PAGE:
The tanker market could stand to benefit from an increase in China’s fuel demand. In its latest weekly report, shipbroker Intermodal said that “China’s GDP is forecast to rally 3% y-o-y and reach 5.5% following the country’s exit from its strict zero-covid policy. The elevated economic growth will eventually lead to fuel demand recovery. Indeed, amid the sharp increase in passenger flights and road traffic, as well as signals that China’s massive refining sector is speeding up processing rates, there are undoubtedly a plethora of signs that the country’s demand for fuel is steadily recovering”.
According to Intermodal’s Research Analyst, Ms. Chara Georgousi, “during 2023, China’s crude imports are forecast to hit 11.2 million bpd, which represents a 10% y-o-y growth. The key driver behind this surge is post-covid domestic fuel demand recovery paired with the second batch of export quotas issued in January 2023. Meanwhile, the expected startup of the two greenfield refineries, Shenghong Petrochemical which is based in Lianyungang port of Jiangsu province, and PetroChina’s Jieyang refinery located in the southern province of Guangdong, with a combined capacity of 720,000 bpd will also contribute to the country’s increased demand for crude. In terms of import origin, Saudi Arabia is expected to be displaced by Russia as the top oil supplier in 2023. More specifically, total imports from Russia will grow by 1 million mt in 2023. In this scenario, we could witness a 30% y-o-y growth in seaborne imports of Russian crude versus a 7.6% registered y-o-y growth in 2022. ESPO cargoes will remain elevated and will represent the larger number of seaborne shipments. Imports of Urals crude will also increase but at a lower rate. In addition, the country has already begun to receive heavy sour Arco from the port of Murmansk for the first time in 2023. Imports from Saudi Arabia are projected to remain stable, underpinned by the incremental demand of 320,000 bpd from Shengdong Petrochemical’s new refinery, which is designed to exclusively process Middle Eastern grades. On the other hand, imports from the US are forecast to further contract in 2023, after registering a 46% y-o-y contraction in 2022, amid a ban that prohibits the Biden administration to sell crude from the SPR to China”.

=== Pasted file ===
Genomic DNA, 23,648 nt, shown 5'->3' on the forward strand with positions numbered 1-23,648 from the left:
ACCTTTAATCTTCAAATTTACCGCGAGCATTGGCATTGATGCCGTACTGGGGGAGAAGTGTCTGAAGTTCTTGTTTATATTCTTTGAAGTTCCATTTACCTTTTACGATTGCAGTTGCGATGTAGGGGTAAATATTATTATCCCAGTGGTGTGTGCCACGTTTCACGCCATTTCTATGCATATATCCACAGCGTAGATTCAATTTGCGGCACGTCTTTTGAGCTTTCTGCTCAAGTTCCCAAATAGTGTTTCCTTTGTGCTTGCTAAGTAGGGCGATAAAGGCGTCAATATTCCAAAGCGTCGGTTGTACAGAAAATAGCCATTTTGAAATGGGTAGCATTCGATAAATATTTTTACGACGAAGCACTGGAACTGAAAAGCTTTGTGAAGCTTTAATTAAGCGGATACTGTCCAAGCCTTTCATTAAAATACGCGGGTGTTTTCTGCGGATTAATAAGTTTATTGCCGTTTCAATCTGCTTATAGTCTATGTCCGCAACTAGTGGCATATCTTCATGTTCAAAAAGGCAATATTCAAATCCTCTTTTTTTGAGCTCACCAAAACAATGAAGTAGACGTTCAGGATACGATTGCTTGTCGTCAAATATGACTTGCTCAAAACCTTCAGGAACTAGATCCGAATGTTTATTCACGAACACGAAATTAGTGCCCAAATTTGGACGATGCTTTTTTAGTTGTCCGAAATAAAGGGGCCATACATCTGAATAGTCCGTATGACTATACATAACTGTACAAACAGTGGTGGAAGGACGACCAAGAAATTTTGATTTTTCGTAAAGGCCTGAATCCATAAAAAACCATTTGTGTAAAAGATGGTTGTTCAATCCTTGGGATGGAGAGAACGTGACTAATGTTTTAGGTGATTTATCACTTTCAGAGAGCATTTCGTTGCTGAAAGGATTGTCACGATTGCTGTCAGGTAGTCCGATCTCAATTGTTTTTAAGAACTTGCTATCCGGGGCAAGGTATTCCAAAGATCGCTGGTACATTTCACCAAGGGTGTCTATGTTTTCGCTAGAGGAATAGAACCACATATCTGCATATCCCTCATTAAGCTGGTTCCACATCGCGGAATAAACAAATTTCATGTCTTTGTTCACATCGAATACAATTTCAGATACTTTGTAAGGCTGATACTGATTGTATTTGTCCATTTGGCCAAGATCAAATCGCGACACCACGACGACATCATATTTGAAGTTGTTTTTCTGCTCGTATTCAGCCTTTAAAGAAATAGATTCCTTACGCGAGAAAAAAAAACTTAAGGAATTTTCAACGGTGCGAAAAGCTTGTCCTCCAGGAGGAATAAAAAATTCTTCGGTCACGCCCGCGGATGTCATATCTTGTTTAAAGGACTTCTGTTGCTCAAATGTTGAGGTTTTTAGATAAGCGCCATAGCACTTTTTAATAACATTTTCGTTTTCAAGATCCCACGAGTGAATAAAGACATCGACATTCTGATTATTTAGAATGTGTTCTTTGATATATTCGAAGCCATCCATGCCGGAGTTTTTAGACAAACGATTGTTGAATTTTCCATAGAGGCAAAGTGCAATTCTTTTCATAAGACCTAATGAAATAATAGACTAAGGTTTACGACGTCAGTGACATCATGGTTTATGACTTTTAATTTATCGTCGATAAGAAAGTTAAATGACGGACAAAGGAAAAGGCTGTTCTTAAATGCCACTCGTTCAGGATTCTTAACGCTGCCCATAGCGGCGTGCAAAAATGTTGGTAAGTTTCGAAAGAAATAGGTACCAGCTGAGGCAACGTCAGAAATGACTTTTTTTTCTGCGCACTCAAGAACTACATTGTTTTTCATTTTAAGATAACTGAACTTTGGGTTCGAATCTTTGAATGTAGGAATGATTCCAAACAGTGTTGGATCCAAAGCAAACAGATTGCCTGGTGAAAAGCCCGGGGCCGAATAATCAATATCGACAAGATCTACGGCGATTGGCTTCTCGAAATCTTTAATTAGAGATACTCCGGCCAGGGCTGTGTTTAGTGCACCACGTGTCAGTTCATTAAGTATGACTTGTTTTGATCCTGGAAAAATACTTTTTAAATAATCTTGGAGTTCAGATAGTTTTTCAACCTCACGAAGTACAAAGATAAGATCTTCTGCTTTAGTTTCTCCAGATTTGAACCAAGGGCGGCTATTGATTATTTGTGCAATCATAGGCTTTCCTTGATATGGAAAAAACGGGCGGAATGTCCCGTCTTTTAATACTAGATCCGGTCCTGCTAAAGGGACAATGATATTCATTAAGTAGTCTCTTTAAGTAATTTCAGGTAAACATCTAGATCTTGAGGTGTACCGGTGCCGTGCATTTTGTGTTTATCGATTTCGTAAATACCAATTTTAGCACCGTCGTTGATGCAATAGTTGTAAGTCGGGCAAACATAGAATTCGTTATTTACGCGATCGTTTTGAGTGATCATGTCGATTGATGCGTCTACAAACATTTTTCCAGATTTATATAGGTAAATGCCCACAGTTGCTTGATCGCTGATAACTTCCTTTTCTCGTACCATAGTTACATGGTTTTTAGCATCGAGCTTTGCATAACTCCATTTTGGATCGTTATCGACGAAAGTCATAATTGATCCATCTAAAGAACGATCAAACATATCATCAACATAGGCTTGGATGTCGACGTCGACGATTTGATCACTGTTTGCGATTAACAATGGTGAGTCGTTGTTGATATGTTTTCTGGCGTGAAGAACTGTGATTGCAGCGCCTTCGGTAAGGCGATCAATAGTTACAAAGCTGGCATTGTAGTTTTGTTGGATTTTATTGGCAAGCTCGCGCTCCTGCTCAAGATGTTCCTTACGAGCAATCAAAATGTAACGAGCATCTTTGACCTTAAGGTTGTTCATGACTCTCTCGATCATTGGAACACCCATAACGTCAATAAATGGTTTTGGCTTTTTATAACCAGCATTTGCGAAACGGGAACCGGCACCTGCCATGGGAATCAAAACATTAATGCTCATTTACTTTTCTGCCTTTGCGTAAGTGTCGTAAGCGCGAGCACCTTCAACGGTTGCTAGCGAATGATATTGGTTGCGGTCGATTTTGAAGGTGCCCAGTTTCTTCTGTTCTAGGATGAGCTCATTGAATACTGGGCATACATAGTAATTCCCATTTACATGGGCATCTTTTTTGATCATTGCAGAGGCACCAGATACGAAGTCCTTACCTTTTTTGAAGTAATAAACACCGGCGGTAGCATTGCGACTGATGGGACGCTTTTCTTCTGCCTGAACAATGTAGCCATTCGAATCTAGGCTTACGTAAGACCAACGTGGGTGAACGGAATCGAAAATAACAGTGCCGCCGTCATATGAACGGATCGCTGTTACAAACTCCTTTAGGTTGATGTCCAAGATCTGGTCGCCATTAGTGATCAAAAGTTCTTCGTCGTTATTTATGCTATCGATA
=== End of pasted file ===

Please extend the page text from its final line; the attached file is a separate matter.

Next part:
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She added that “China’s refining capacity is estimated at 18.8 million bpd, a 2% y-o-y increase from 18.5 million bpd in 2022. The projected growth is attributed to a combined 500,000 bpd from the expansion of Sinopec’s Hainai refinery and the startup of PetroChina’s new refinery within the year. Processing rates from the country’s state-owned refineries will rise to 80% from 74% in 2022. Processing rates at Shandong teapot refineries are also projected to remain elevated and further increase, amid a flurry of discounted cargoes received in the latest months which allow them to make huge profits”.
“China’s demand for gasoil and gasoline is set to rally in 2023 amid easing COVID-19 restrictions and the reopening of borders after a 3-year zero-covid policy. Gasoil production is set to increase by 3% y-o-y to 150.13 million mt in 2023, while gasoline production is set to increase by 6% y-o-y. Combined exports of oil products are expected to rise 8% y-o-y to 37 million mt, amid the latest batch of export quotas issued in Jan-2023 by the country’s governments paired with the recent ban of the EU to seaborne imports of Russian oil products, effective since Feb-5. Gasoil exports are forecast to rally 50% y-o-y to almost 22 million mt in 2023, amid the current profitable yields. On the other hand, exports of gasoline will slump 40% y-o-y to 7.56 million mt as the recovering domestic demand will absorb a larger tranche of the country’s total supply”, Georgousi concluded.
Nikos Roussanoglou, Hellenic Shipping News Worldwide